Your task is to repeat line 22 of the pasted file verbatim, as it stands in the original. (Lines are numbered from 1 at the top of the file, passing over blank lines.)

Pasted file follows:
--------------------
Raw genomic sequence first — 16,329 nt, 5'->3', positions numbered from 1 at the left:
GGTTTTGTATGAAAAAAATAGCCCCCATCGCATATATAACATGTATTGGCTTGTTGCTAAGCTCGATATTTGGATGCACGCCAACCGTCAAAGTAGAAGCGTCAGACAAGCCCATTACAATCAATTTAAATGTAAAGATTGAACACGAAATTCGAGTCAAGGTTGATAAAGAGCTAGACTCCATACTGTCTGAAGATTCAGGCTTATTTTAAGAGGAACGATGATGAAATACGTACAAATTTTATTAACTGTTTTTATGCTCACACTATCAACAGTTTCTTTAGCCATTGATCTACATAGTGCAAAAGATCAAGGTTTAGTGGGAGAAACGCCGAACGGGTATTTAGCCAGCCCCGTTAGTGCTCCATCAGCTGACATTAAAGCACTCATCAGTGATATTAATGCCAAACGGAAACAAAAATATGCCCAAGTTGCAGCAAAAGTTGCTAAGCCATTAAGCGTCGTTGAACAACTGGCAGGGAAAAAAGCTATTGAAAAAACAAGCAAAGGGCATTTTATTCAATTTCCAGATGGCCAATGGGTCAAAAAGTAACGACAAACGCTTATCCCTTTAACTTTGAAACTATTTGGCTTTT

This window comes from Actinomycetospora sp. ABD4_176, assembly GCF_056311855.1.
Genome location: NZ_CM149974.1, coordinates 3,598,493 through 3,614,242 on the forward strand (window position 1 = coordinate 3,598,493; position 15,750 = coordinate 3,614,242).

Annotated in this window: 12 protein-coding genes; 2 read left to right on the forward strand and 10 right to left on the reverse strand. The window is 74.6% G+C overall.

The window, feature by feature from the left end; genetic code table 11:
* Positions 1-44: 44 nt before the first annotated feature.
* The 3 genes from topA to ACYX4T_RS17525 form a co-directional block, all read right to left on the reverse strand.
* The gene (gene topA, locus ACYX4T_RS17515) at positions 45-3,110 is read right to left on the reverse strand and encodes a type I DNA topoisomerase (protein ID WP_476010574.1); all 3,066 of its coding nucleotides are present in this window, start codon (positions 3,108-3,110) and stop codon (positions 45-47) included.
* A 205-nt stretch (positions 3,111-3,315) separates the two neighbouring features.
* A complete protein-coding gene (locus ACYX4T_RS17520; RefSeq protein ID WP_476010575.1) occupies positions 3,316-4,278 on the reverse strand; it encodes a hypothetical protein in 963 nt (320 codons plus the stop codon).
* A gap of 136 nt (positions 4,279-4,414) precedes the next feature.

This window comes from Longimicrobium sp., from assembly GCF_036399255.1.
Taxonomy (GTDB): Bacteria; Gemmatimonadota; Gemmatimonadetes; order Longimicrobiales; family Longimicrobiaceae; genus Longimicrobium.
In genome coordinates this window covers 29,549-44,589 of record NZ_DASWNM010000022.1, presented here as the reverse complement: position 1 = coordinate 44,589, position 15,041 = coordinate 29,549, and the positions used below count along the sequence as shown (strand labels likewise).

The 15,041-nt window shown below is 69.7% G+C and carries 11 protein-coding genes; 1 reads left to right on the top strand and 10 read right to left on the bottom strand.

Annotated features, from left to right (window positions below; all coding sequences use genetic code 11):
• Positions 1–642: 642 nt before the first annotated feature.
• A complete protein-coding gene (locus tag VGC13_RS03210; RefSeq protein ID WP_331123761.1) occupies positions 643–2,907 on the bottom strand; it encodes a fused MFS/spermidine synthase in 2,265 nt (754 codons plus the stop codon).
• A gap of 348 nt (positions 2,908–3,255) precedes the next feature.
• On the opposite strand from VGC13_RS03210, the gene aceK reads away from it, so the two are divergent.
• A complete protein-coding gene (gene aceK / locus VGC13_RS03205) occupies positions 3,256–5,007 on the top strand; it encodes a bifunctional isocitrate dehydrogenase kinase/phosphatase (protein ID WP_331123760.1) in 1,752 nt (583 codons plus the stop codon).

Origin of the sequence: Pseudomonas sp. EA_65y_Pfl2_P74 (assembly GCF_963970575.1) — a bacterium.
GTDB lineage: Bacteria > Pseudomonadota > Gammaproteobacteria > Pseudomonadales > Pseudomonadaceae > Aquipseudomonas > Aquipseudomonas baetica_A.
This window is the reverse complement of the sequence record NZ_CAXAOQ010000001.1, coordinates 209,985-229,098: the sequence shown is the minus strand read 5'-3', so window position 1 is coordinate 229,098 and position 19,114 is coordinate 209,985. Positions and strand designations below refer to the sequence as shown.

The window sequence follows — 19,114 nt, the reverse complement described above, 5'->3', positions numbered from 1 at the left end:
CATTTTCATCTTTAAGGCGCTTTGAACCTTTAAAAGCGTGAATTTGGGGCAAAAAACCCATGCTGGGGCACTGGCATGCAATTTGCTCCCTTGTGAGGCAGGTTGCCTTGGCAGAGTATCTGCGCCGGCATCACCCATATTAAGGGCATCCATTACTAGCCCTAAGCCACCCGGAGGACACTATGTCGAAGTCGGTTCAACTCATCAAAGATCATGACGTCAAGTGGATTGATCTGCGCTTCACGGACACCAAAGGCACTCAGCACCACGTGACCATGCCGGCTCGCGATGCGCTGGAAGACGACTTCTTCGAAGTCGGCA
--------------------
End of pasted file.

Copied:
• A complete protein-coding gene (gene aceK / locus VGC13_RS03205) occupies positions 3,256–5,007 on the top strand; it encodes a bifunctional isocitrate dehydrogenase kinase/phosphatase (protein ID WP_331123760.1) in 1,752 nt (583 codons plus the stop codon).